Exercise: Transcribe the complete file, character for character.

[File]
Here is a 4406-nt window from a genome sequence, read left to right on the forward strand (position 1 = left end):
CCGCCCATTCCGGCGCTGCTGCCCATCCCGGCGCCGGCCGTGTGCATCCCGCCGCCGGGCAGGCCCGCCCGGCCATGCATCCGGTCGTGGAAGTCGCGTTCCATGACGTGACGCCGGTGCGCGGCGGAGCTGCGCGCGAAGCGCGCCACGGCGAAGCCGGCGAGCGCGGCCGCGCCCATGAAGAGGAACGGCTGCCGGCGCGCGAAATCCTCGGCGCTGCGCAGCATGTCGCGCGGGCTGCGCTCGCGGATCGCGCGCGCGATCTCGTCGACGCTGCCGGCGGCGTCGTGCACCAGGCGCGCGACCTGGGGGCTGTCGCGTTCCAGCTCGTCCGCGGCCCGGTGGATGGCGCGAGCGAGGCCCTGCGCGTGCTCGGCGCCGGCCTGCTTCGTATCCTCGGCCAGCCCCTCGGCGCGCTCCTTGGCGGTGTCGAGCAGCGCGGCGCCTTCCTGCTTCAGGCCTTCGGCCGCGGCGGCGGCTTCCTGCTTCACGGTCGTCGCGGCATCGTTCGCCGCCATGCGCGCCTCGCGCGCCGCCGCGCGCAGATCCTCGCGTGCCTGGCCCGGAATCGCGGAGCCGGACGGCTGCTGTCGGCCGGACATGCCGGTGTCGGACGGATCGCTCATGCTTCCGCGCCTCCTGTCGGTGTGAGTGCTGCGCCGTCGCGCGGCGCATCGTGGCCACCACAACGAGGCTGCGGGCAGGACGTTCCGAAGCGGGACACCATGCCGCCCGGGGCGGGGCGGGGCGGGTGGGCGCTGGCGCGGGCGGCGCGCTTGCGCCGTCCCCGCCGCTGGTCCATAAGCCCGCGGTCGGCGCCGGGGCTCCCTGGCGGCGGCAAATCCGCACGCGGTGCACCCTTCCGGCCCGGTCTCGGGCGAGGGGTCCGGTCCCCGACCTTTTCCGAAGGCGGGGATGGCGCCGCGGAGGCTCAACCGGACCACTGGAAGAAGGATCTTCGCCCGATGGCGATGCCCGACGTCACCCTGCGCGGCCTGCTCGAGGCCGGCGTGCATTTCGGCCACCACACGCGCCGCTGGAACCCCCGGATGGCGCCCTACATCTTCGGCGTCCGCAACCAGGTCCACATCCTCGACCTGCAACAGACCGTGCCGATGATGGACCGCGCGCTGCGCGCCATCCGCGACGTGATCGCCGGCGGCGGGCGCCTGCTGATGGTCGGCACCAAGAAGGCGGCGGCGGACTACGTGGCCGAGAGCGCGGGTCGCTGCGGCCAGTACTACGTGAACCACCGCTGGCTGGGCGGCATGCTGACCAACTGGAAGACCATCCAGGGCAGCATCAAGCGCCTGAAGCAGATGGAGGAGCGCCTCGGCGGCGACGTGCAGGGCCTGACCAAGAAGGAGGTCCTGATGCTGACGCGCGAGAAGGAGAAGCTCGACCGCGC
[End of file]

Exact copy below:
Here is a 4406-nt window from a genome sequence, read left to right on the forward strand (position 1 = left end):
CCGCCCATTCCGGCGCTGCTGCCCATCCCGGCGCCGGCCGTGTGCATCCCGCCGCCGGGCAGGCCCGCCCGGCCATGCATCCGGTCGTGGAAGTCGCGTTCCATGACGTGACGCCGGTGCGCGGCGGAGCTGCGCGCGAAGCGCGCCACGGCGAAGCCGGCGAGCGCGGCCGCGCCCATGAAGAGGAACGGCTGCCGGCGCGCGAAATCCTCGGCGCTGCGCAGCATGTCGCGCGGGCTGCGCTCGCGGATCGCGCGCGCGATCTCGTCGACGCTGCCGGCGGCGTCGTGCACCAGGCGCGCGACCTGGGGGCTGTCGCGTTCCAGCTCGTCCGCGGCCCGGTGGATGGCGCGAGCGAGGCCCTGCGCGTGCTCGGCGCCGGCCTGCTTCGTATCCTCGGCCAGCCCCTCGGCGCGCTCCTTGGCGGTGTCGAGCAGCGCGGCGCCTTCCTGCTTCAGGCCTTCGGCCGCGGCGGCGGCTTCCTGCTTCACGGTCGTCGCGGCATCGTTCGCCGCCATGCGCGCCTCGCGCGCCGCCGCGCGCAGATCCTCGCGTGCCTGGCCCGGAATCGCGGAGCCGGACGGCTGCTGTCGGCCGGACATGCCGGTGTCGGACGGATCGCTCATGCTTCCGCGCCTCCTGTCGGTGTGAGTGCTGCGCCGTCGCGCGGCGCATCGTGGCCACCACAACGAGGCTGCGGGCAGGACGTTCCGAAGCGGGACACCATGCCGCCCGGGGCGGGGCGGGGCGGGTGGGCGCTGGCGCGGGCGGCGCGCTTGCGCCGTCCCCGCCGCTGGTCCATAAGCCCGCGGTCGGCGCCGGGGCTCCCTGGCGGCGGCAAATCCGCACGCGGTGCACCCTTCCGGCCCGGTCTCGGGCGAGGGGTCCGGTCCCCGACCTTTTCCGAAGGCGGGGATGGCGCCGCGGAGGCTCAACCGGACCACTGGAAGAAGGATCTTCGCCCGATGGCGATGCCCGACGTCACCCTGCGCGGCCTGCTCGAGGCCGGCGTGCATTTCGGCCACCACACGCGCCGCTGGAACCCCCGGATGGCGCCCTACATCTTCGGCGTCCGCAACCAGGTCCACATCCTCGACCTGCAACAGACCGTGCCGATGATGGACCGCGCGCTGCGCGCCATCCGCGACGTGATCGCCGGCGGCGGGCGCCTGCTGATGGTCGGCACCAAGAAGGCGGCGGCGGACTACGTGGCCGAGAGCGCGGGTCGCTGCGGCCAGTACTACGTGAACCACCGCTGGCTGGGCGGCATGCTGACCAACTGGAAGACCATCCAGGGCAGCATCAAGCGCCTGAAGCAGATGGAGGAGCGCCTCGGCGGCGACGTGCAGGGCCTGACCAAGAAGGAGGTCCTGATGCTGACGCGCGAGAAGGAGAAGCTCGACCGCGC